Latin America is one of the most chosen travel destinations. And it’s easy to see why: it has beautiful landscapes, delicious food, and a very rich culture to discover.
If you’re heading to Latin America on your next trip, we want you to be aware of the viral diseases happening now. That way, you can be fully prepared for your trip and can enjoy it without interruptions.
In this post, we’ll cover the increase in bronchiolitis in Argentina and yellow fever in Brazil.
Ready? Let’s begin.
Bronchiolitis in Argentina: What to Do if You’re Traveling with Kids
Argentina is experiencing a 61% increase in bronchiolitis cases compared to pre-pandemic levels in 2019, with more than 20,000 registered cases in 2023.
Health authorities have warned that the current bronchiolitis outbreak is directly correlated to the relaxation of COVID-19 restrictions. As people began to resume social activities, gathering in closed spaces facilitated the spread of the bronchiolitis virus.
But, what is bronchiolitis exactly? Here’s a brief explanation: Bronchiolitis causes respiratory problems due to inflammation and obstruction of the smallest airways in the lungs. It predominantly affects infants under two years old and is highly contagious.
Patients with bronchiolitis experience varying degrees of shortness of breath and other symptoms such as:
- Difficulty eating or sleeping
If your child presents any sign of difficulty breathing during your trip, you should take them to a healthcare facility. As there are no treatments for the virus, like syrups or antibiotics, it is essential that they’re checked quickly. That way, doctors can make sure the respiratory compromise doesn’t affect normal oxygenation and that the child can eat and drink well enough, despite the respiratory distress.
With Argentina’s winter season approaching, health officials are urging parents and caregivers to be extra vigilant and follow preventative measures to curb the spread of the virus. So, if you’re planning a trip to Argentina with kids, we highly advise you to follow those instructions as well. Especially if they:
- Are under 3 months of age
- Have chronic health problems, like heart disease, chronic lung disease, or compromised immunity.
But what are bronchiolitis preventive measures? Well, since it’s a respiratory disease, such as COVID or the flu, it’s transmitted from one person to another by:
- Direct contact with contaminated surfaces
- Nasal secretions or saliva droplets that travel through the air when a sick person talks, sneezes, or coughs
Meaning that, when traveling with kids, preventive measures are mostly the same. In this case:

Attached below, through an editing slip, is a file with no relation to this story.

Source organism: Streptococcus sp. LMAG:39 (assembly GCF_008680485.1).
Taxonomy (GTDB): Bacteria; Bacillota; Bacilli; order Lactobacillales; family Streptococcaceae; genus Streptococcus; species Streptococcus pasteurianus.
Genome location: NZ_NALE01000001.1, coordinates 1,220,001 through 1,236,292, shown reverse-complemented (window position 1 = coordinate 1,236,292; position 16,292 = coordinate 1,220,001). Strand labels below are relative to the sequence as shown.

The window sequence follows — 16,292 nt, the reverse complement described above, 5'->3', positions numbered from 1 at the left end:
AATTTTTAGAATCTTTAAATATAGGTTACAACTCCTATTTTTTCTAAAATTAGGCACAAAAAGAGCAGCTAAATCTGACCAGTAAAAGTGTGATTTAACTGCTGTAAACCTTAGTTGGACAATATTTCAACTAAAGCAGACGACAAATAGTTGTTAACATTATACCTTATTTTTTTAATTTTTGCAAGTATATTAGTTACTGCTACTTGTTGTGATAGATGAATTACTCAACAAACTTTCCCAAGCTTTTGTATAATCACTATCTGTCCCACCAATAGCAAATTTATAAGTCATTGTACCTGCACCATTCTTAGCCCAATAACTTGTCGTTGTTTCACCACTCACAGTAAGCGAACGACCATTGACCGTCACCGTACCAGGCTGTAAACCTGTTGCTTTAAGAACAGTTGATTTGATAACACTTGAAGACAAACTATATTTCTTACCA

- Sanitizing frequently with soap and water baby items (e.g. pacifiers, toys, and surfaces where babies are changed or their food is prepared)
- Frequently washing their hands as well as their caregivers with soap and water
- Staying in ventilated areas.
- Keeping babies away from people who have colds or coughs.
Yellow Fever in Brazil
The Brazilian health authorities have confirmed an increase in yellow fever-related deaths in the state of Sao Paulo. According to a news report by MercoPress, last week there were four infected people, two of whom died. In comparison to other diseases, this doesn’t sound like a lot. But how common is yellow fever in Brazil? Well, up until that week, the country had not registered a single case in two years, so it’s not that common.
Yellow fever is a viral disease transmitted by mosquitoes in tropical regions. It mainly affects monkeys and humans and is characterized by high fever, chills, and muscle pains. In severe cases, the disease can lead to yellowing of the skin and eyes (jaundice), organ failure, and death.
To curb the spread of this infectious disease, vaccination campaigns have been launched in affected areas. Over 90% of the target population in Brazil has already been vaccinated. However, health officials urge unvaccinated individuals – particularly those living in risk zones – to receive the vaccine as soon as possible.
It is important for travelers visiting Brazil, especially those traveling to Sao Paulo, to be aware of this situation and take necessary precautions. It is highly recommended that visitors get vaccinated against yellow fever at least 10 days before their trip. In fact, Brazil is one of the countries that requires a yellow fever card to enter.
In addition, practicing personal protective measures such as using mosquito repellents and wearing long-sleeved clothing can help prevent mosquito bites and reduce the risk of infection.
Don’t let viral diseases hinder your travel plans to Latin America. Whether you’re visiting Argentina with kids or planning a trip to Brazil, being informed and taking precautions can ensure a safe and enjoyable experience.
Remember to closely monitor the bronchiolitis situation in Argentina and take necessary preventive measures if traveling with children. On the other hand, if you’re heading to Brazil, make sure to get vaccinated against yellow fever at least 10 days before your trip and practice personal protective measures as well.
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